The Susan Lawrence Dana House (1902 – 1904), one of Frank Lloyd Wright’s earliest projects, afforded him the opportunity to experiment with design and construction techniques that would become emblematic of his Prairie Style architecture.
Cast of The Frieze
Though many European modernists shunned exterior ornament, American practitioners like Wright used it liberally to accentuate structure, with a proclivity toward geometric abstractions of nature. Applied on the upper portions of the exterior, the decorative frieze wraps around the house, forming a richly-patterned skin derived from the shape of sumac leaves — a motif applied throughout the house on windows, lamps, and decorative objects. This project is also known and the Dana-Thomas House.
This set of French Doors was originally installed in the Sedgwick S. Brinsmaid House, one of the earliest examples of Prairie-school architecture in Iowa. The horizontally oriented building, with its stucco-and-wood surface, pierced details, and abundance of geometric leaded glass, relates closely to works by Frank Lloyd Wright. A contemporary of Wright, Arthur Heun began his architectural career in Chicago and was an important member of the Chicago Architectural Club, where he exhibited a design for this house in 1902.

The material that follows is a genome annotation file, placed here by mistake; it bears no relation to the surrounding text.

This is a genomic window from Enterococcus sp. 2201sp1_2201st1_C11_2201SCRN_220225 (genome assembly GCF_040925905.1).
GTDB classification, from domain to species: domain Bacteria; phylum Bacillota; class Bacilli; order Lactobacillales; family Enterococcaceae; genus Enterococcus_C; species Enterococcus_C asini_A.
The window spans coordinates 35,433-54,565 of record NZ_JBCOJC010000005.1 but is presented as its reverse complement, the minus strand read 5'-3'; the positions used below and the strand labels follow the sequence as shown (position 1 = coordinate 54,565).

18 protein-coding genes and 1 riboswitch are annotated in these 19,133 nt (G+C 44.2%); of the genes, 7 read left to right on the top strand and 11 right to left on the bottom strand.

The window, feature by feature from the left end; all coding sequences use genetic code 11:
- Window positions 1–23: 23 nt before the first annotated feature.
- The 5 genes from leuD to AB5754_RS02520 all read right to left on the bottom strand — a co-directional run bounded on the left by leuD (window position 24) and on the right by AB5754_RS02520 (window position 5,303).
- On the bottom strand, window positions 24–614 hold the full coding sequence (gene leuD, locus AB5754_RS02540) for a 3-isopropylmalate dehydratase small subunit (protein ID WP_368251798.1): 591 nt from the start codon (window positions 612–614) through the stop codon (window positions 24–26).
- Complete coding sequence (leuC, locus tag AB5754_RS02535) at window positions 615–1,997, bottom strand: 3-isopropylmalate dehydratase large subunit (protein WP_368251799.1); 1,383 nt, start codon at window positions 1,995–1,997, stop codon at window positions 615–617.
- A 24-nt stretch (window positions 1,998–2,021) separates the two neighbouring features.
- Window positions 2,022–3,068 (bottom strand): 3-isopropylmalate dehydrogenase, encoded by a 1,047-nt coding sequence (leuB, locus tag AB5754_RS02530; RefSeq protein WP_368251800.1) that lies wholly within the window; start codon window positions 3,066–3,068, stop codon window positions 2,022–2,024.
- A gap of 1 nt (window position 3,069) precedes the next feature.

Sash windows, chandeliers, and lanterns were designed en suite with the doors; the distinctive element is the chevron pattern, its angles echoing the broadly projecting gables of the house.
Photographed in the Metropolitan Museum of Art in NYC.